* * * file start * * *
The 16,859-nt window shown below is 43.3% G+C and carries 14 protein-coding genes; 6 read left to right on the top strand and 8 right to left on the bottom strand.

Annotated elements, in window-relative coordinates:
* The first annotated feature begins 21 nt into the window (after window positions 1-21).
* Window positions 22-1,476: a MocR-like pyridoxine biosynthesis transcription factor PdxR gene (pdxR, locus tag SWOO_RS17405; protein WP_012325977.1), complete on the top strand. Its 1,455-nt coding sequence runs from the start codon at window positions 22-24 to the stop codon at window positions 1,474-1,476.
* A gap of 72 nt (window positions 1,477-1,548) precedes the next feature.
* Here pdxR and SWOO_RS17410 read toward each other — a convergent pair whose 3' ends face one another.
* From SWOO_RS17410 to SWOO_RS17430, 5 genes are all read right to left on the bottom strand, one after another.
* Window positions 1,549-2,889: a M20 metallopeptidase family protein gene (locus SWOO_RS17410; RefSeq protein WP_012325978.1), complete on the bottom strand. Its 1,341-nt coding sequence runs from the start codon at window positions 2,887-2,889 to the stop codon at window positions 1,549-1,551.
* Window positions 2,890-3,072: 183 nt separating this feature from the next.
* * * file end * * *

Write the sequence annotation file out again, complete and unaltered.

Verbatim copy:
The 16,859-nt window shown below is 43.3% G+C and carries 14 protein-coding genes; 6 read left to right on the top strand and 8 right to left on the bottom strand.

Annotated elements, in window-relative coordinates:
* The first annotated feature begins 21 nt into the window (after window positions 1-21).
* Window positions 22-1,476: a MocR-like pyridoxine biosynthesis transcription factor PdxR gene (pdxR, locus tag SWOO_RS17405; protein WP_012325977.1), complete on the top strand. Its 1,455-nt coding sequence runs from the start codon at window positions 22-24 to the stop codon at window positions 1,474-1,476.
* A gap of 72 nt (window positions 1,477-1,548) precedes the next feature.
* Here pdxR and SWOO_RS17410 read toward each other — a convergent pair whose 3' ends face one another.
* From SWOO_RS17410 to SWOO_RS17430, 5 genes are all read right to left on the bottom strand, one after another.
* Window positions 1,549-2,889: a M20 metallopeptidase family protein gene (locus SWOO_RS17410; RefSeq protein WP_012325978.1), complete on the bottom strand. Its 1,341-nt coding sequence runs from the start codon at window positions 2,887-2,889 to the stop codon at window positions 1,549-1,551.
* Window positions 2,890-3,072: 183 nt separating this feature from the next.